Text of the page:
Florian Pumhösl investigates the modern city’s architectural appeal. He locates and documents the appearance of urban features and structures where there should not be and cannot be any city. The power of the shiny office building is so strong that it affects even places that are greatly distanced from modern cities. The beauty of modern architecture is such that it interacts freely with the wildest African landscape. Nature and culture are equally beautiful, equally confusing in their partnership of appearances. One wonders whether in 500 years time the modern architectural constructions in equatorial Africa will look the same as the Mayan and Inca pyramids in Mexico look now.

Josef Dabernig’s film “WARS” relates with unbelievable detail one particularly senseless action. There is a train and it is moving, but the movement is entirely abstracted and closed in on itself – it is not clear where the train is going and why, there is neither a starting point nor a destination. There are people doing something. The filmed action is taken out of real logic; it is empty of motivation and purpose; it is a fragment from a narrative, which can never be associated with anything else. One waits for the building suspense to bring about at least a fist fight between the characters, but that never happens. One waits for some recognizable details from the environment to flash through the train windows, but that does not happen either, so the viewer is left suspended in a no space/no time situation. The disturbed or missing concrete characteristics of the film make it impossible for the viewer to have a sense of orientation, or draw conclusions. The fragment is elevated here to a leading principle in a strangely self-sufficient and real, yet mystifying work.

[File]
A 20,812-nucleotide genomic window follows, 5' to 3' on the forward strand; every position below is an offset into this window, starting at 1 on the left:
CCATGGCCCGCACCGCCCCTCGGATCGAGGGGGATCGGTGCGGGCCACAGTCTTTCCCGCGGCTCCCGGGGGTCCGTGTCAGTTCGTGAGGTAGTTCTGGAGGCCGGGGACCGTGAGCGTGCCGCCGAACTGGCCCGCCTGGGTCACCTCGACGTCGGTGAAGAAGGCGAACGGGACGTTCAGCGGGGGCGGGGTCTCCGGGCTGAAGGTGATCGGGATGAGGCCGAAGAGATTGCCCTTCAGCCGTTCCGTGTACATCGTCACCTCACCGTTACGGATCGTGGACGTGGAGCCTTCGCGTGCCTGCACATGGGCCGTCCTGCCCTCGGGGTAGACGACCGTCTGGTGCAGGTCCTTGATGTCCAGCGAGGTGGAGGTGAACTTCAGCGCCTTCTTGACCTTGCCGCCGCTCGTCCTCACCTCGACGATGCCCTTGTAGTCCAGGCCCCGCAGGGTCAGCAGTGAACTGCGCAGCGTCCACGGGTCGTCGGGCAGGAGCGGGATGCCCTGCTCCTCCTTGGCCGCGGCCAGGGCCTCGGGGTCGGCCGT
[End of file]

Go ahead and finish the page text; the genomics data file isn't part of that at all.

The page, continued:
Just as Rassim is not able to clarify the ultimate object of his desires, and just as Dabernig leaves the viewer to wonder about the story in his film, the show Double Bind is neither about building up a logical succession, nor about providing conclusive statements. These endless fragments are not motivated by any external factors. The justification comes from the fragments themselves inasmuch as the artists have decided to see and express their concerns in this way. Because the artist is a double bound figure by definition. He/she is at the same time a receiver of conflicting messages, and a source of such messages, somebody whose attitude tends to question rather then conform to the outside world. The messages that an artist sends out into the world often contribute to the escalation rather than to the soothing of the double bind confusion. An artist may subvert the status quo by conforming to it, or vice versa. When two different sources – the environment and artists - send each other conflicting messages, this clash in a quadraphonic “double bind”. This is happening in a world of globalization, which is taken to be both a blessing and a curse. One of the positive aspects of the urban double bind situation is that it is a guarantee that nobody can control the city. Not even the artists.

double bind, noun, 1956: a psychological predicament in which a person receives from a single source conflicting messages that allow no appropriate response to be made; broadly: dilemma (Merriam-Webster’s Collegiate Dictionary, Electronic Edition, 1994-5)